While the Spring Equinox is scheduled to arrive on Sunday, it continues to tease the Ranch Hands as it takes one step forward and then retreats briefly. Tuesday and Wednesday were warm and inspired me to cleanup various flower beds before another storm was forecast to arrive. While raking up winter debris, I took note of a few unexpected early arrivals.

Flowers

These hyacinths are beginning to wake up from their winter snooze and should be ready to bloom in a couple of weeks or so now that Mile High sun has nudged them.

Garden poppies are beginning to wipe the sleep from their eyes as they started greening up. Seeing green not related to St. Patrick’s Day was so exciting, I nearly did an Irish jig. The  key word being “nearly.” I don’t think I’ve actually ‘jigged’ for decades but in my mind I was pirouetting with joy as if I were young and limber again. The ground was moist and loamy with that invigorating scent of a world of microorganisms. There’s nothing like the smell of freshly tilled ground: earthy and fragrant, full of life from decayed material.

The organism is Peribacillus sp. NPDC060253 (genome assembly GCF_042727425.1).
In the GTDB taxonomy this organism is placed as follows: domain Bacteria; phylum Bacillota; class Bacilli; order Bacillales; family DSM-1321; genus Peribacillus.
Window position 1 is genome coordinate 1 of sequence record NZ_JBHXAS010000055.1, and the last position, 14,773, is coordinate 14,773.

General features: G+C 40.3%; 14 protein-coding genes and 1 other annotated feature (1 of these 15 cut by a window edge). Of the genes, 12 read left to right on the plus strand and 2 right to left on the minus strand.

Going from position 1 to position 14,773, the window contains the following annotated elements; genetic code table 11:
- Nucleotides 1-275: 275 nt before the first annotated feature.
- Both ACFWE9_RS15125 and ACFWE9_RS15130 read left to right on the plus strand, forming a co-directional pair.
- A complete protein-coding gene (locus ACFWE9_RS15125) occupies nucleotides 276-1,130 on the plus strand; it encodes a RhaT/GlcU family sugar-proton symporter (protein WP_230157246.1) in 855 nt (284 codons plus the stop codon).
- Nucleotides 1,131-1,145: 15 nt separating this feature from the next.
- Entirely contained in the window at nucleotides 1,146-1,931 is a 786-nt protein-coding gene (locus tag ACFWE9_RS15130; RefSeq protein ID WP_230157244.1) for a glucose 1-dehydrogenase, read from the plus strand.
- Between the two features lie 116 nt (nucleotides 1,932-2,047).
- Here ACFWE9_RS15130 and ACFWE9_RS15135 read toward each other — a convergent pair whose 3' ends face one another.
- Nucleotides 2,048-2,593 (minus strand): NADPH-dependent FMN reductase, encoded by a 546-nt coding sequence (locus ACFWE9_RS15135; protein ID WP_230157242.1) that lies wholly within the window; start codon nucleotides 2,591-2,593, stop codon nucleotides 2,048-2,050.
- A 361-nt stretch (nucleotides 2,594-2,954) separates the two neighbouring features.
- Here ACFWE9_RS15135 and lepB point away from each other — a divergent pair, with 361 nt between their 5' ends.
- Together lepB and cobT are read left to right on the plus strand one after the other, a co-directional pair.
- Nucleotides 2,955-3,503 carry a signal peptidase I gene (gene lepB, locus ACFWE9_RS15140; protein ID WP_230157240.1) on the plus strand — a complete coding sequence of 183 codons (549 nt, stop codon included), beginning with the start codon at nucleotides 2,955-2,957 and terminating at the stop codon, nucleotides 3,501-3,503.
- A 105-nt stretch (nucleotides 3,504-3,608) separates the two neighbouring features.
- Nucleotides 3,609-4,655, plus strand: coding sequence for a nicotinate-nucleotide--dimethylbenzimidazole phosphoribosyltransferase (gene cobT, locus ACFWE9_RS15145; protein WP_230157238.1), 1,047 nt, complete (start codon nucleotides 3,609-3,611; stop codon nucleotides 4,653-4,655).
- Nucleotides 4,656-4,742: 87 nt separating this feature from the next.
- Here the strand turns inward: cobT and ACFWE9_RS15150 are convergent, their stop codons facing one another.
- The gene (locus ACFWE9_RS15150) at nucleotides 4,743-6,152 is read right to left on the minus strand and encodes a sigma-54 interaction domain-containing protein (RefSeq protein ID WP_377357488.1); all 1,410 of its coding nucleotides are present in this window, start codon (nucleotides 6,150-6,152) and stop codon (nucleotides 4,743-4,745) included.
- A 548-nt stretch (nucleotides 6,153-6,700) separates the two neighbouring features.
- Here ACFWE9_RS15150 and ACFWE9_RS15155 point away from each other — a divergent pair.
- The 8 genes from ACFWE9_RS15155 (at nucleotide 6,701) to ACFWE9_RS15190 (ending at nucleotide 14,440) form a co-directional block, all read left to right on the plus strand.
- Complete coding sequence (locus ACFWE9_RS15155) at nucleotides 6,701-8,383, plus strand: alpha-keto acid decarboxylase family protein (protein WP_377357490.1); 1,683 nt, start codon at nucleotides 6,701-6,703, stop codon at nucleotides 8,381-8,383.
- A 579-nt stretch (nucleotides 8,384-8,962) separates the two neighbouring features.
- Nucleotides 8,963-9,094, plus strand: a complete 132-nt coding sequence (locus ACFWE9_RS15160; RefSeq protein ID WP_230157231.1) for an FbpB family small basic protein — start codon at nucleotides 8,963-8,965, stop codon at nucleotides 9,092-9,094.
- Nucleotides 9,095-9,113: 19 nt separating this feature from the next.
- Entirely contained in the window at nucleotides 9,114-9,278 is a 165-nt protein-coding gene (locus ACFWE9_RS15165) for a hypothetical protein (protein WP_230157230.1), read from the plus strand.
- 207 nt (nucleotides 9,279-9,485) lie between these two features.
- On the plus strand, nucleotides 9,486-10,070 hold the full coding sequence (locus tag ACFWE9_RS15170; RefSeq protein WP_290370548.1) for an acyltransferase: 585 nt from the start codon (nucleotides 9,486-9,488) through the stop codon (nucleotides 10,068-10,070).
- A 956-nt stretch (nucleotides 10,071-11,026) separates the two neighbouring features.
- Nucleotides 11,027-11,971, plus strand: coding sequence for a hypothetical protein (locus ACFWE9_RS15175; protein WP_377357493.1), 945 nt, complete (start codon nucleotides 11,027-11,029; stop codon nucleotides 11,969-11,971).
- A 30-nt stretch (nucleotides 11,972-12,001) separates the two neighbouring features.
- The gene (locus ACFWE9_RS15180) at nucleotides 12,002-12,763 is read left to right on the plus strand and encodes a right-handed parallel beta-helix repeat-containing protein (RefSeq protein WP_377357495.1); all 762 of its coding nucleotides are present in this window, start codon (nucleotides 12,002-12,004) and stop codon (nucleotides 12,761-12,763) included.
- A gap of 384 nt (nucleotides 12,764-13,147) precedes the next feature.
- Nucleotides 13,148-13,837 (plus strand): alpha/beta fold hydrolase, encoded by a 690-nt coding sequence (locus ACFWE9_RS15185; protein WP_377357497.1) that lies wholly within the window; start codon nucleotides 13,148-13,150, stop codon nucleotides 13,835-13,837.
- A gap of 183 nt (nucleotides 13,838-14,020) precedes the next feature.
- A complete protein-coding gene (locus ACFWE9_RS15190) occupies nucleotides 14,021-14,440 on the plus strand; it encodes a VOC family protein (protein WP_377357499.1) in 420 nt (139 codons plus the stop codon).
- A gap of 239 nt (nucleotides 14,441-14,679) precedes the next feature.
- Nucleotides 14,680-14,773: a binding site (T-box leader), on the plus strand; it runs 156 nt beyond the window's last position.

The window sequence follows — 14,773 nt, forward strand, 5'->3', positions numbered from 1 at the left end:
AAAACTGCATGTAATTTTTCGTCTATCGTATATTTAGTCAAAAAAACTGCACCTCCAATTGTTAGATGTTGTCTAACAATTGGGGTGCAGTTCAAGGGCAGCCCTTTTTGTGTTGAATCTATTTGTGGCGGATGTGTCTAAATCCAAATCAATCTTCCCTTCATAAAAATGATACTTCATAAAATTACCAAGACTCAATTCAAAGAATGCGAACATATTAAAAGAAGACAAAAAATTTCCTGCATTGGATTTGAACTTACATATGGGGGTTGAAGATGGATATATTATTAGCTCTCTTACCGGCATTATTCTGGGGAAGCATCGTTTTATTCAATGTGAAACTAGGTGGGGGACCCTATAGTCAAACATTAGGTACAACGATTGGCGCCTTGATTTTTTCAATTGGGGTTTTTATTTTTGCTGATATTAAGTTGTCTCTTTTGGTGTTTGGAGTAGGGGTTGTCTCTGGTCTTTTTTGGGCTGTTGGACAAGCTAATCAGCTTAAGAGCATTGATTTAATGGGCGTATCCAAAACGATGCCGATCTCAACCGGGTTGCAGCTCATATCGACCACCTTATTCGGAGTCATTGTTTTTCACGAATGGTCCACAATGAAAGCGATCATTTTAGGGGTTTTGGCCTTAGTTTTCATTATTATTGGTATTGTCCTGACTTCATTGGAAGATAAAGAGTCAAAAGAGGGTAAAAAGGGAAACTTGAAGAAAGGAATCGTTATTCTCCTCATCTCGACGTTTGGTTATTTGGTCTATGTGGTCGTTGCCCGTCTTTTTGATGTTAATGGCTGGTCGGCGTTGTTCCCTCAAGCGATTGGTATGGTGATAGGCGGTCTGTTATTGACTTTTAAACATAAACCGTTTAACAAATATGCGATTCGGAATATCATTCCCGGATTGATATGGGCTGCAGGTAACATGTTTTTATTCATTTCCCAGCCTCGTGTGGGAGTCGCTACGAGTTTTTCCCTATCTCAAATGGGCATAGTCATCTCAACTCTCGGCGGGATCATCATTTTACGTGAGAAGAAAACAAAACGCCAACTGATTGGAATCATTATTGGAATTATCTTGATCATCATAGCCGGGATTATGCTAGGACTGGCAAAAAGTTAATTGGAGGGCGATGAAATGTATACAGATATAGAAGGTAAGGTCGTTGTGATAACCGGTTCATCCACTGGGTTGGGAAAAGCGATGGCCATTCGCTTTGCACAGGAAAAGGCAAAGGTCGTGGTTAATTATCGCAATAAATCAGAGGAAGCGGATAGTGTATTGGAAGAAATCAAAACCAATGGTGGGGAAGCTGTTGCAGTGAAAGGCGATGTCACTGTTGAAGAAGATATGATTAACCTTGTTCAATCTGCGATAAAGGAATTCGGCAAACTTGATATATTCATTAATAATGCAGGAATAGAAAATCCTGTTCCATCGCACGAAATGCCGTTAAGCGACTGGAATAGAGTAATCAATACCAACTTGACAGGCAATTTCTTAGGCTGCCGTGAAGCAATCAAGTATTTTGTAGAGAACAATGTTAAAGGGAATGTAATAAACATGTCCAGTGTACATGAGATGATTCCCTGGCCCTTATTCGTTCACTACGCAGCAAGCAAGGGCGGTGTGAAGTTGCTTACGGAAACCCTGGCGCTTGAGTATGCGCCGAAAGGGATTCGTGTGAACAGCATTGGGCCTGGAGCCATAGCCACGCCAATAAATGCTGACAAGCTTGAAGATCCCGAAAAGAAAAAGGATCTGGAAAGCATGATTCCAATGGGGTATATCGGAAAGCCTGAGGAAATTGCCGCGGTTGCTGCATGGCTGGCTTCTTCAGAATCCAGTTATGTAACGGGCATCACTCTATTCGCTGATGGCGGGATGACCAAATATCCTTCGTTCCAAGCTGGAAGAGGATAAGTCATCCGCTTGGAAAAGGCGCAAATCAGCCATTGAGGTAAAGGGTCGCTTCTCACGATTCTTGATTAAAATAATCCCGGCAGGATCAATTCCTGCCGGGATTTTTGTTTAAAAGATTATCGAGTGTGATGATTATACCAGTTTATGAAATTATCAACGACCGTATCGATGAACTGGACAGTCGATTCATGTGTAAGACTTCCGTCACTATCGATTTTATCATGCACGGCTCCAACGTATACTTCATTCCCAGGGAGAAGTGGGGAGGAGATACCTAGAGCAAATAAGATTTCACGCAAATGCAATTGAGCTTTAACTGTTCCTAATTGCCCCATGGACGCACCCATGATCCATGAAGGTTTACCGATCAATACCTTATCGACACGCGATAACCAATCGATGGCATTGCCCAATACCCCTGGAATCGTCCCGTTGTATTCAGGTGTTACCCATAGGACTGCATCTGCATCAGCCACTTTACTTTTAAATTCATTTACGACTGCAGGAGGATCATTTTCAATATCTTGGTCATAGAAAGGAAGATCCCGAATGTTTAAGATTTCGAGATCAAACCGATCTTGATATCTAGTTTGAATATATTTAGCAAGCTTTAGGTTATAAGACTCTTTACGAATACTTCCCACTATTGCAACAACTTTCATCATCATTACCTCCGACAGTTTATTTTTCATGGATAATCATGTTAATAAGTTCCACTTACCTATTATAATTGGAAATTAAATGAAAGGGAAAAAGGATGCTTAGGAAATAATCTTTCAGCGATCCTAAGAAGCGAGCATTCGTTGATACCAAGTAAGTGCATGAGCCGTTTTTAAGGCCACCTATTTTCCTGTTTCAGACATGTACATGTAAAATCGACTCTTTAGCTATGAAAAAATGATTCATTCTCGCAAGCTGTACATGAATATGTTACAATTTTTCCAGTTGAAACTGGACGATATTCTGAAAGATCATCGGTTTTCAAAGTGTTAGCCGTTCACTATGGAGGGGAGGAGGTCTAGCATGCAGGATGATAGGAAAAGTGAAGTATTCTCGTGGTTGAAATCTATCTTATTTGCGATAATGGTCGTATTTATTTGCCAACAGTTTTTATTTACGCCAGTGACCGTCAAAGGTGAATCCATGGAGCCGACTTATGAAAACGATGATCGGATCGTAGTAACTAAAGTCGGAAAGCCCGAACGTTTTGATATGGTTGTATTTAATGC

Flowers

Raking up leaves accumulated over the winter, I interrupted several bees hoping to nosh peacefully amidst the freshly bloomed baby-blue, grape hyacinths (their purple cousins continue to sleep in for a bit). When these little charmers appear, I know spring is, indeed on its way. These cuties continue to naturalize throughout the garden as I discovered  some in unexpected spots between the flagstones. The spring cleanup will continue for some time to remove marauding plants to better sites.

Flowers